Similar to this study, a recent study in a transgenic Alzheimer’s Disease mouse model showed a reduction in immobility time during the FST and it was proposed that this result may be due to a lack of cognitive flexibility and coping with stress strategies rather than from a change in behavioural despair [36]. However, as determining the mechanism leading to the reduction in immobility time with AVD deficiency was beyond the scope of our experiments, future studies should include testing the cognitive abilities of AVD-deficient mice.

BrdU+ NeuN+ cells and Ki67+ cells were counted in a subset of the population that also underwent the FST. Post-hoc analysis showed that immobility time was not significantly correlated with the level of proliferation. Interestingly, however, a significant negative correlation was found between BrdU+ NeuN+ cells and immobility time for control mice only, where a greater number of cells was correlated with reduced immobility. This effect was not seen for AVD-deficient mice, potentially suggesting that the role of new neurons differs in the AVD-deficient model. Previous studies have shown that in C57BL/6 mice, hippocampal neurogenesis is required for the beneficial effects of antidepressants in the FST (reduction in immobility time) [37]. In BALB/c mice, however, ablation of neurogenesis does not prevent the reduction in immobility time seen with chronic antidepressant treatment [33]. Taken together, the results from [33] and the results from this study may suggest that immobility time in the FST is independent of changes in neurogenesis in BALB/c mice and that there are other mechanisms involved.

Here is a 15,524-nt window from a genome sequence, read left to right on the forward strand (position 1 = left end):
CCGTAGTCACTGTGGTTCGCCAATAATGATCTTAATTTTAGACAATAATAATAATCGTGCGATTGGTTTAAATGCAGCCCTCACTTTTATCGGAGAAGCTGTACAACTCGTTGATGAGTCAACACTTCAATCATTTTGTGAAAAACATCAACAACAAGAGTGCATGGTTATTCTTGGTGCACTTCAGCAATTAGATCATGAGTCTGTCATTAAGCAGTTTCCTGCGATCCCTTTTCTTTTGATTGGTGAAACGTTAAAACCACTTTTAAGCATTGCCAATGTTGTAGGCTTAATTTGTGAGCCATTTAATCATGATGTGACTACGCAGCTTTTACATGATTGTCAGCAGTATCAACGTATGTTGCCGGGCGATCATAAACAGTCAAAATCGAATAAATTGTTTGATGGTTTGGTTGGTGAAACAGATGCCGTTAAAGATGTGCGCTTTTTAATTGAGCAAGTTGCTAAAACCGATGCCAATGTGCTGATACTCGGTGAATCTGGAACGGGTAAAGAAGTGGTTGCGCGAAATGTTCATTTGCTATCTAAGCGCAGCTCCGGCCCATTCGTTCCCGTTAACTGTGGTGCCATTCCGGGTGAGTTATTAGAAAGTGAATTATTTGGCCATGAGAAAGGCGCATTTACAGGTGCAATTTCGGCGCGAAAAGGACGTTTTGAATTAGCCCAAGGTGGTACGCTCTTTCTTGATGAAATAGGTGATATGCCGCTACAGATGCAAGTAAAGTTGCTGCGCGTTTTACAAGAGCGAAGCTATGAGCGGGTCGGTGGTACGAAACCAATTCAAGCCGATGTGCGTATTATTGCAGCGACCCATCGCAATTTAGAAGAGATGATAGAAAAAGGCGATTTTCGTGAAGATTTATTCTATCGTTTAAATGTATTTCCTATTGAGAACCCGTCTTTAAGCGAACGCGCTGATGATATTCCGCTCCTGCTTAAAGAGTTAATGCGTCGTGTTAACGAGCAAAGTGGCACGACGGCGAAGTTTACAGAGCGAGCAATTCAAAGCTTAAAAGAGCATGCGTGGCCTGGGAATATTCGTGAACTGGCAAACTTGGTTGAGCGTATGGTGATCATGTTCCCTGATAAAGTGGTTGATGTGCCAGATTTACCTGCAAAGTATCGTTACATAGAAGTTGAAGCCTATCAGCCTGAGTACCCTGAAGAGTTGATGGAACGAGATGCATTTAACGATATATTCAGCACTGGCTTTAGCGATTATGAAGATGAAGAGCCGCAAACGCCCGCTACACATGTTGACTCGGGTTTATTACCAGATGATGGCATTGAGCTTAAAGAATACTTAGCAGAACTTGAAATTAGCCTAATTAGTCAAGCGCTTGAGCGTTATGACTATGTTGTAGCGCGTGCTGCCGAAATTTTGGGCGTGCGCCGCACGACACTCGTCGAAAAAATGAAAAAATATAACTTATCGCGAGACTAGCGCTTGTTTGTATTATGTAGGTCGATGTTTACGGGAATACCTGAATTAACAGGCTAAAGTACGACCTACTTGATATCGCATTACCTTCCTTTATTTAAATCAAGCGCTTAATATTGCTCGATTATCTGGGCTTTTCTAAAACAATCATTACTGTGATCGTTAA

While this study has shown that the number of proliferating cells, number of immature cells and the number of newborn neurons surviving in the hippocampus were not affected by AVD deficiency, there are other measures of interest that may be impacted by AVD deficiency, such as the extent of branching of immature neurons, and level of apoptosis, differentiation, and protein expression [18, 19, 35] which should be investigated in future studies.

This is the first study to show that AVD deficiency did not impair proliferation or survival of adult hippocampal neurons at baseline or after voluntary wheel running, despite a behavioural alteration on the FST. This suggests that the behavioural effects of AVD deficiency are not mediated via early hippocampal neurogenesis processes and that other mechanisms may be involved. In light of the fact that there is growing evidence to support the hypothesis that vitamin D deficiency in adulthood is related to adverse brain outcomes, it is now important to unravel the mechanisms by which vitamin D deficiency alters brain function.

Supporting Information

S1 File.

Raw Data A Activity Monitors in S1 File. Raw Data B Forced Swim Test in S1 File. Raw Data C Ki67 Cell Counts in S1 File. Raw Data D Neurogenesis in S1 File. Raw Data E Running Wheels in S1 File. Raw Data F Serum vitamin D in S1 File. Raw Data G DCX Cell counts in S1 File.



We would like to thank Suzy Alexander for her help with the immunohistochemistry.

Author Contributions

Conceived and designed the experiments: NG TB RS JM DB. Performed the experiments: NG KC RA. Analyzed the data: NG TB DB. Contributed reagents/materials/analysis tools: TB RS. Wrote the paper: NG TB JM RS DB.